Support 100 years of independent journalism.

  1. Culture
  2. TV & Radio
14 October 2017updated 03 Aug 2021 7:09am

Crazy Ex-Girlfriend mixes farcical plots with surprising emotional realism

Characters boldly sing about their psychological flaws and emotional dependencies.

By Anna Leszkiewicz

Crazy Ex-Girlfriend, the comedy series starring Rachel Bloom, has a pretty bizarre premise. The lawyer Rebecca Bunch is depressed by the mundanity of her career-focused life. One day, she runs into Josh, who was her summer camp boyfriend when she was 16. They chit-chat on the street and he tells her that he now lives happily in the suburbs in California. Swept up by the idea of this fantasy life, Rebecca leaves New York to follow Josh to West Covina and win him back. Oh, and did I mention it’s a musical?

The popularity of Crazy Ex-Girlfriend, which airs in the UK on Netflix, has slowly grown thanks to its combination of farcical plots, surreal yet catchy musical interludes and surprising emotional realism. The role of the “crazy ex-girlfriend” might sound like a hollow, anti-feminist stereotype, but the show, co-created by Bloom and Aline Brosh McKenna, makes Rebecca three-dimensional enough to subvert the trope.

The result is wacky 40-minute episodes in which characters boldly sing about their psychological flaws and emotional dependencies, in pitch-perfect parodies of everything from boy-band balladry and rap battles to French chanson and golden-age musicals.

The third season (released on 14 October) marks a significant departure as Rebecca moves away from elaborate scheming to push her and Josh together. After Josh committed one crime too many, the second season ended with Rebecca on a cliff, flanked by her three best friends, gleefully declaring: “Josh Chan must be destroyed.”

All this bodes terribly for Josh (and probably Rebecca, too) but suggests that great things are to come. After all, what could be more melodramatic fun than a crazy ex-girlfriend with a thirst for vengeance? 

Select and enter your email address Quick and essential guide to domestic and global politics from the New Statesman's politics team. A weekly newsletter helping you fit together the pieces of the global economic slowdown. The New Statesman’s global affairs newsletter, every Monday and Friday. The New Statesman’s weekly environment email on the politics, business and culture of the climate and nature crises - in your inbox every Thursday. Our weekly culture newsletter – from books and art to pop culture and memes – sent every Friday. A weekly round-up of some of the best articles featured in the most recent issue of the New Statesman, sent each Saturday. A newsletter showcasing the finest writing from the ideas section and the NS archive, covering political ideas, philosophy, criticism and intellectual history - sent every Wednesday. Sign up to receive information regarding NS events, subscription offers & product updates.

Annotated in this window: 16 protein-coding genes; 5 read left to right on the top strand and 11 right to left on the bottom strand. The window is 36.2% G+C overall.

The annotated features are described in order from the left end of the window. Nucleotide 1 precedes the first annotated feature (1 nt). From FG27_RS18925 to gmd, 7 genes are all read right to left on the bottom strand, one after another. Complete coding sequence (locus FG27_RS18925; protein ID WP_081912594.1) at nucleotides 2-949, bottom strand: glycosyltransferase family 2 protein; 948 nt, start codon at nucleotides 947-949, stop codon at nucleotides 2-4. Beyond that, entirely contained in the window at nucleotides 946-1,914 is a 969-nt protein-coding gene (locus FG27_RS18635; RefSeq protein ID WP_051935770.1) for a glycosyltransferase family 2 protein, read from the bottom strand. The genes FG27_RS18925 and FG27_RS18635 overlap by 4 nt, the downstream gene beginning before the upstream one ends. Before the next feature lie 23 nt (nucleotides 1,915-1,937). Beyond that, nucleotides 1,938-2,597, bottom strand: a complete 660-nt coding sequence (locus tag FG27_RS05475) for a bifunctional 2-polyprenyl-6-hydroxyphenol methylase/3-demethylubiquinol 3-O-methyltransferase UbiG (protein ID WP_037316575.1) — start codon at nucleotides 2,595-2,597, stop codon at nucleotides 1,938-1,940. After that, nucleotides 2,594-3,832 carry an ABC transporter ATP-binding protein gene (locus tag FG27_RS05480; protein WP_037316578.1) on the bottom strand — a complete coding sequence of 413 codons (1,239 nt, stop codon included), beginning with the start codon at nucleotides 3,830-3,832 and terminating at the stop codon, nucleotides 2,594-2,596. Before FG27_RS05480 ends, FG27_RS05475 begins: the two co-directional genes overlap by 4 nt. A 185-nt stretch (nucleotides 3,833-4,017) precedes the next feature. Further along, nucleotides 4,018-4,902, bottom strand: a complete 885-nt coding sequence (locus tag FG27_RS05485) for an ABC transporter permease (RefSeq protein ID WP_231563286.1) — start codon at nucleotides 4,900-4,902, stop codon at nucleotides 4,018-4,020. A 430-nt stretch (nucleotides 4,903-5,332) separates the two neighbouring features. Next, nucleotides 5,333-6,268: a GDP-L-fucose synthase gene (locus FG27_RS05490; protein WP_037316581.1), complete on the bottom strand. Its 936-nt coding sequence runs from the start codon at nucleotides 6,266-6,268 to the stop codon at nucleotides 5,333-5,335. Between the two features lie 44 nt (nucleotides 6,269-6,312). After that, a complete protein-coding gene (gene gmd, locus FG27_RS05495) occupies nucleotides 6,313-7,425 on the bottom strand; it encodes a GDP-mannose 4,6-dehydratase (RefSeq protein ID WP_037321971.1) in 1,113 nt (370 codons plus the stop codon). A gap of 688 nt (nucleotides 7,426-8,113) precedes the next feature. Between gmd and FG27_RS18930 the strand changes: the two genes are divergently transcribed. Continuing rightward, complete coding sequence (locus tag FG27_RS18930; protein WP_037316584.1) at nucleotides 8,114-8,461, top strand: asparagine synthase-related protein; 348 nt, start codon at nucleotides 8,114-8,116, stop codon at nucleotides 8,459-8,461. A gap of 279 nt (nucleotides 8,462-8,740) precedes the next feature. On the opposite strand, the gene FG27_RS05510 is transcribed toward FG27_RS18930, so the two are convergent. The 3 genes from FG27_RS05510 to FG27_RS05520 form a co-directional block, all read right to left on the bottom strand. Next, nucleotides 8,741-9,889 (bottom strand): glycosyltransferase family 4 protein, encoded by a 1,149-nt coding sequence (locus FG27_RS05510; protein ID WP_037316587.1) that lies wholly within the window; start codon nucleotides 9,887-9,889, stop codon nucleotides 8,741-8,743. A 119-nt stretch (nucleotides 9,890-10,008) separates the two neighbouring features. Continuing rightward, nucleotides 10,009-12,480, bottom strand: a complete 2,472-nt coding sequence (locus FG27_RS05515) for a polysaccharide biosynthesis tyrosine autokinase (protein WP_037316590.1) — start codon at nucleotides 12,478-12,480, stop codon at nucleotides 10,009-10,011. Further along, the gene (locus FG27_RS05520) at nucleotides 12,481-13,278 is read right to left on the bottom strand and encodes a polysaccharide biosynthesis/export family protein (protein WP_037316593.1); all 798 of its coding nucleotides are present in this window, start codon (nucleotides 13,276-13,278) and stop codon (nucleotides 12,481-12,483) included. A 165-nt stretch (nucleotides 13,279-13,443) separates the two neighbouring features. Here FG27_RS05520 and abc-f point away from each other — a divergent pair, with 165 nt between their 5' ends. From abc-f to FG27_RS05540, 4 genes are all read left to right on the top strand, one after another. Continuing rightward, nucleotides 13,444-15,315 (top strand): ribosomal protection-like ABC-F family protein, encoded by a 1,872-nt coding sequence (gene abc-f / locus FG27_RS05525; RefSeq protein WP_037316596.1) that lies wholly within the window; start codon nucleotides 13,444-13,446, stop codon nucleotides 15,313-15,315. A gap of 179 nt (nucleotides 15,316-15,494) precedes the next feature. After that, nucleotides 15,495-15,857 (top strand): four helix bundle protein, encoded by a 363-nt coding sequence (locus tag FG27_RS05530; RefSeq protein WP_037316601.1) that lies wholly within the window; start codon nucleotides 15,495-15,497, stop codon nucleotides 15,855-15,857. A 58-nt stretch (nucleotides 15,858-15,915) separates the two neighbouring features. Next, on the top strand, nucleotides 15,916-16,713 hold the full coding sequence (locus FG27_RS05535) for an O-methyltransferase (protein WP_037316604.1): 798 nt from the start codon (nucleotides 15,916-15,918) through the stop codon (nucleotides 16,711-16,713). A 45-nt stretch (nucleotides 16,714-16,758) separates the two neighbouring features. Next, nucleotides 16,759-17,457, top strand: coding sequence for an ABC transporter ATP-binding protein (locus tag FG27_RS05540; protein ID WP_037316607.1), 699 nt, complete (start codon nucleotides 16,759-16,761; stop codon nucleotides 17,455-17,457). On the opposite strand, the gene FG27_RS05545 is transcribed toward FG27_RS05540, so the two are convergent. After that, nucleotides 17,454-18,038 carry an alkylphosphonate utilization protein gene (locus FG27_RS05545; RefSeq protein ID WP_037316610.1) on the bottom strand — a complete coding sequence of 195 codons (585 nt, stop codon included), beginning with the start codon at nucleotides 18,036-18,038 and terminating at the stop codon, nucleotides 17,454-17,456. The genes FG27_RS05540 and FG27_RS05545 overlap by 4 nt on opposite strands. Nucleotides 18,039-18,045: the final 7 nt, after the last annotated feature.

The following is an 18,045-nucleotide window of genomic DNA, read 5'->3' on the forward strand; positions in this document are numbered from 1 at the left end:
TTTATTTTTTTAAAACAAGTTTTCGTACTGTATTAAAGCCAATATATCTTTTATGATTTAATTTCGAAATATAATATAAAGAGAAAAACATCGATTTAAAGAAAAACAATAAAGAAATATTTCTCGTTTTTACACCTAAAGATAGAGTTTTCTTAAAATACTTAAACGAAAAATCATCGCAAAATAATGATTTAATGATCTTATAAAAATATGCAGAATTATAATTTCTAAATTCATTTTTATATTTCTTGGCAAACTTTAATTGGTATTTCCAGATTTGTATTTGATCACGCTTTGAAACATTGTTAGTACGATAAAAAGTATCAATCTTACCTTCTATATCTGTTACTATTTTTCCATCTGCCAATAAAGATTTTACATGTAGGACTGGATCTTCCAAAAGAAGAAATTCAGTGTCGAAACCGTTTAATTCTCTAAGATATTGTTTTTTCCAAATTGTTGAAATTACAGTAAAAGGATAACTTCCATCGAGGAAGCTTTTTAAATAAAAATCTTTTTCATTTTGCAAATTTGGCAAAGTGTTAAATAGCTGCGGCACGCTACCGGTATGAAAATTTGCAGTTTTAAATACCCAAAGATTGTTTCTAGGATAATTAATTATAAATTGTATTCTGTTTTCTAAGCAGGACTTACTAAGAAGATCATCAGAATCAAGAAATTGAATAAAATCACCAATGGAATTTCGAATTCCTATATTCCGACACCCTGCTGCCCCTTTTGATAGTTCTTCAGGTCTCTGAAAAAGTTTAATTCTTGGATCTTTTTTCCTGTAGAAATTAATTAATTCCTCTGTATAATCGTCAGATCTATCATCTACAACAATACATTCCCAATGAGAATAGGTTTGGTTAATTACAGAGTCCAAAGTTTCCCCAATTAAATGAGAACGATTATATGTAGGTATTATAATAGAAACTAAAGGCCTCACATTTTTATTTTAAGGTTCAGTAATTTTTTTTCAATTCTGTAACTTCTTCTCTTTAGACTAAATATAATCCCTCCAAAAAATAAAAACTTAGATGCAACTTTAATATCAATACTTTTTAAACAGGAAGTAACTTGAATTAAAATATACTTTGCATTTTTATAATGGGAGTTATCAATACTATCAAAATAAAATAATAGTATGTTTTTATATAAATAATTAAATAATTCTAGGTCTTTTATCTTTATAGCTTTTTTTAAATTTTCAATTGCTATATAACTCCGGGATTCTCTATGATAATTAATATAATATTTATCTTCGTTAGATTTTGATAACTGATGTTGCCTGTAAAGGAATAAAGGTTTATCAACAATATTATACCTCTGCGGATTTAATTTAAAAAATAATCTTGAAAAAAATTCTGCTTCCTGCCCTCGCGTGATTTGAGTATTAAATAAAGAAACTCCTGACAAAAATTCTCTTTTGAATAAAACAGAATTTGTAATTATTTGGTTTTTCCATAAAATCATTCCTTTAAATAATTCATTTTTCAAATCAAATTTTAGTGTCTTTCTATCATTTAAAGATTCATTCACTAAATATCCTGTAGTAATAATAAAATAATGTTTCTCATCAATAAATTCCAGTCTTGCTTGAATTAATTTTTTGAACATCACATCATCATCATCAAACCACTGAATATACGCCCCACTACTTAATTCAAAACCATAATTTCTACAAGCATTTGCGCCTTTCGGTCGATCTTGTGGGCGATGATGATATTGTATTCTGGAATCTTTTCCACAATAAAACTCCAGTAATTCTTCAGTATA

• Administration / Office
  • Arts and Culture
  • Board Member
  • Business / Corporate Services
  • Client / Customer Services
  • Communications
  • Construction, Works, Engineering
  • Education, Curriculum and Teaching
  • Environment, Conservation and NRM
  • Facility / Grounds Management and Maintenance
  • Finance Management
  • Health - Medical and Nursing Management
  • HR, Training and Organisational Development
  • Information and Communications Technology
  • Information Services, Statistics, Records, Archives
  • Infrastructure Management - Transport, Utilities
  • Legal Officers and Practitioners
  • Librarians and Library Management
  • Management
  • Marketing
  • OH&S, Risk Management
  • Operations Management
  • Planning, Policy, Strategy
  • Printing, Design, Publishing, Web
  • Projects, Programs and Advisors
  • Property, Assets and Fleet Management
  • Public Relations and Media
  • Purchasing and Procurement
  • Quality Management
  • Science and Technical Research and Development
  • Security and Law Enforcement
  • Service Delivery
  • Sport and Recreation
  • Travel, Accommodation, Tourism
  • Wellbeing, Community / Social Services
Visit our privacy Policy for more information about our services, how New Statesman Media Group may use, process and share your personal data, including information on your rights in respect of your personal data and how you can unsubscribe from future marketing communications.

Content from our partners
The truth about employability
Why we need a Minister for Citizen Experience
Powering careers that secure our net zero future

Topics in this article :

This article appears in the 11 Oct 2017 issue of the New Statesman, How May crumbled